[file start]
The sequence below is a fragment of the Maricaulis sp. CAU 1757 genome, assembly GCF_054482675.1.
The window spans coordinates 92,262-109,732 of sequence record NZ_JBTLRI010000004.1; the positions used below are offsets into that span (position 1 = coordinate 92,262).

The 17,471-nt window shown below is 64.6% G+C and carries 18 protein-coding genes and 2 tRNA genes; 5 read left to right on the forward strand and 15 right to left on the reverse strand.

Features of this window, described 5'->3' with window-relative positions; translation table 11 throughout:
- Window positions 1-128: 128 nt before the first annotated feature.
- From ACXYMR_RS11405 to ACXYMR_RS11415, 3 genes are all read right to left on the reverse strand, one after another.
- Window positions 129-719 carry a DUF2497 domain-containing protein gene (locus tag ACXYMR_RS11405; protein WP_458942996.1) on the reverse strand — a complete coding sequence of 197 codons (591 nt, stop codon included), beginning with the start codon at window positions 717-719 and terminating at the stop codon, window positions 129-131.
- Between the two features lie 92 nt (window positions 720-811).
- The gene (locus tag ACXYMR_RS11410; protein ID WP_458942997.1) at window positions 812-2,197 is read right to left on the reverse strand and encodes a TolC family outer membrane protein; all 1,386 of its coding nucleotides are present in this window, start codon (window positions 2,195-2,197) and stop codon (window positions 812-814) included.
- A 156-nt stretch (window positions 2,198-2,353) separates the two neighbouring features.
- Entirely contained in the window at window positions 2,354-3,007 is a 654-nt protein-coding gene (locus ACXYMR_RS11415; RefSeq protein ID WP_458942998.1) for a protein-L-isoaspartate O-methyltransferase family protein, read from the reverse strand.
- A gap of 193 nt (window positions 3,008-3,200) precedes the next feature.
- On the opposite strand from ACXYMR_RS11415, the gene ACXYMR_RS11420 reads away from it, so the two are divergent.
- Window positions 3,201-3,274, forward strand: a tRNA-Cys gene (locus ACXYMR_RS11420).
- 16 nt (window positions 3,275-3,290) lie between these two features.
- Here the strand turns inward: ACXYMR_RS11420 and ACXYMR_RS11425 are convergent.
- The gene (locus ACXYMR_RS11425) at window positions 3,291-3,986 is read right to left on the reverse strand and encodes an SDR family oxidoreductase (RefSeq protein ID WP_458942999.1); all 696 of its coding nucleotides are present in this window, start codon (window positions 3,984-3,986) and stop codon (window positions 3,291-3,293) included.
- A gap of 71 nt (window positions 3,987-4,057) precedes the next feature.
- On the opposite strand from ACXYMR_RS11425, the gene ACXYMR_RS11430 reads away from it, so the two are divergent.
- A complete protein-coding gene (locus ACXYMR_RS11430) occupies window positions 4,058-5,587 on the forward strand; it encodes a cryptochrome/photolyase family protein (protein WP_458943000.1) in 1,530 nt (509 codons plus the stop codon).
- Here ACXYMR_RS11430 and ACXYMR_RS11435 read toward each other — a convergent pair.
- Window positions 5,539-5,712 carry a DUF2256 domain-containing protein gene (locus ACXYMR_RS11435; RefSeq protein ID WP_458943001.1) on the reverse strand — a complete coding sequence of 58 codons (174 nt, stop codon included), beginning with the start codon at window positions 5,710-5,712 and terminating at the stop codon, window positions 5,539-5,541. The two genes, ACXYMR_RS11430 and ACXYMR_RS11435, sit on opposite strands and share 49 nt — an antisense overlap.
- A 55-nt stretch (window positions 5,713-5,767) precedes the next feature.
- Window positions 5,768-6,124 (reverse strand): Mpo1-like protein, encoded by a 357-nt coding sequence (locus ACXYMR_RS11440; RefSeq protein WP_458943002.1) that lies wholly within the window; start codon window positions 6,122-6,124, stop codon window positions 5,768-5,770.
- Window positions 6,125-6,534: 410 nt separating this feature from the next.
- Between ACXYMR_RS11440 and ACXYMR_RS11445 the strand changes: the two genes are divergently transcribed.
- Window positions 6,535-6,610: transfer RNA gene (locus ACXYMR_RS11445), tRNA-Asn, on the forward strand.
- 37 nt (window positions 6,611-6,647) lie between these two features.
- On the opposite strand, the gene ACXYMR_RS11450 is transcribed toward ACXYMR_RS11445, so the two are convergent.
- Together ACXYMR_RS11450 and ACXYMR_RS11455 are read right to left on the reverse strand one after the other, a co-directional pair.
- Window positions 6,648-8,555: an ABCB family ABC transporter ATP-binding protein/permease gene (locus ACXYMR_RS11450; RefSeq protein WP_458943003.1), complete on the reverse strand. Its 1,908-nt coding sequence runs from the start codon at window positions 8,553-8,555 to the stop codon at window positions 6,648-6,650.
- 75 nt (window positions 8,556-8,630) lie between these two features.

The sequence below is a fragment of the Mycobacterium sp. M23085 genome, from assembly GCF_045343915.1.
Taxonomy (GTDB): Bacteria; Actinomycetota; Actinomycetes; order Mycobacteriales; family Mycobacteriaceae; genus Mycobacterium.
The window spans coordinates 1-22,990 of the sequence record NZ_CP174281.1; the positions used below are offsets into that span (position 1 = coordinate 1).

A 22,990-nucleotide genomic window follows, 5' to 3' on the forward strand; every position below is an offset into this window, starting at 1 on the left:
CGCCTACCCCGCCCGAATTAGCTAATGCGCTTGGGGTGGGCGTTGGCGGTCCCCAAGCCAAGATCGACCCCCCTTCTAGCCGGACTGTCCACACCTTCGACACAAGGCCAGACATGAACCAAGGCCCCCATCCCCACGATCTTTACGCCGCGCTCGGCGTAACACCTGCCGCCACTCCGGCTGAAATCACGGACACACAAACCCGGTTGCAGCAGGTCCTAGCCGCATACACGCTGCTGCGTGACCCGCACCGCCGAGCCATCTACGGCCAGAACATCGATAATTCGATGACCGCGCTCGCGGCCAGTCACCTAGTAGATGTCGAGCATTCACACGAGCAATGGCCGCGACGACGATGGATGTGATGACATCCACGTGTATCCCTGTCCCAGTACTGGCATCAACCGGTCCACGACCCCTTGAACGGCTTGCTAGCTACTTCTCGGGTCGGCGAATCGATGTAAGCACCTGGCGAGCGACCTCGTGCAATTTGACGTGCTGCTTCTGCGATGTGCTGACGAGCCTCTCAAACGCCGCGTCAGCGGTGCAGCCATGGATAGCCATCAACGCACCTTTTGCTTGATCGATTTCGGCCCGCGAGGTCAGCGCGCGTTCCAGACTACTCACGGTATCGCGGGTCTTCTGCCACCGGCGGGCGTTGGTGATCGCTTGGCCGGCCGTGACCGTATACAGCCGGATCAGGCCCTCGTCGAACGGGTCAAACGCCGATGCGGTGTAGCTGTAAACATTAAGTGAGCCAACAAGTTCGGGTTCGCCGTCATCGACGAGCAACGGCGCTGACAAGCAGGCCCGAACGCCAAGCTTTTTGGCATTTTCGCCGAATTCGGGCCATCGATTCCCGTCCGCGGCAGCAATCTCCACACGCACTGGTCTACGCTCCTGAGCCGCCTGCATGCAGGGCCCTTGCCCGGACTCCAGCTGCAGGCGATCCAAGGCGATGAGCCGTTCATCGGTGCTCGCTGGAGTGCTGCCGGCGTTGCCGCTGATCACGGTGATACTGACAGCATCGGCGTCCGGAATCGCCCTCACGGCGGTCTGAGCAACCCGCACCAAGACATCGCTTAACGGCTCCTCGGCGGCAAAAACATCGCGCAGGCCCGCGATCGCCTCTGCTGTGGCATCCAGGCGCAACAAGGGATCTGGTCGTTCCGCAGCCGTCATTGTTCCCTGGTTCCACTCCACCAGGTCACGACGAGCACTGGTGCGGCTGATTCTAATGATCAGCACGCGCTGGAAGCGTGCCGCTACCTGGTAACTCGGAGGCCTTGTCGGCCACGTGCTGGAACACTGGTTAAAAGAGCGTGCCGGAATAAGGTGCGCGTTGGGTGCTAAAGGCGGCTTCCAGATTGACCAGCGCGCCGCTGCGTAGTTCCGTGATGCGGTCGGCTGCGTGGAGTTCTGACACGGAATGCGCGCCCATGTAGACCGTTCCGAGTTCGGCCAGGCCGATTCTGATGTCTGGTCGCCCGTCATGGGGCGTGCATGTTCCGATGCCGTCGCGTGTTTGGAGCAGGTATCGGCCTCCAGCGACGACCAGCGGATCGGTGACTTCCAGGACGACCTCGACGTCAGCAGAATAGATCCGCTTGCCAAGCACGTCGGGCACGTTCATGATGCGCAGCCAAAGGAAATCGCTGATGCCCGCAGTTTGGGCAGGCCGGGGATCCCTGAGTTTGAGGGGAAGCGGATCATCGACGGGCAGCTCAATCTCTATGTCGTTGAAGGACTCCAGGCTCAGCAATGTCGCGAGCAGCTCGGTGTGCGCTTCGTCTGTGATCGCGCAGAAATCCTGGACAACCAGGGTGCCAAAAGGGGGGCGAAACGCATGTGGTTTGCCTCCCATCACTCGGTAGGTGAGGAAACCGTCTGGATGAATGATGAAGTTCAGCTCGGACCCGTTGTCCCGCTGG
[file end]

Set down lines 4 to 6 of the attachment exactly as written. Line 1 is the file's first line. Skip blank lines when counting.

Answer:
Features of this window, described 5'->3' with window-relative positions; translation table 11 throughout:
- Window positions 1-128: 128 nt before the first annotated feature.
- From ACXYMR_RS11405 to ACXYMR_RS11415, 3 genes are all read right to left on the reverse strand, one after another.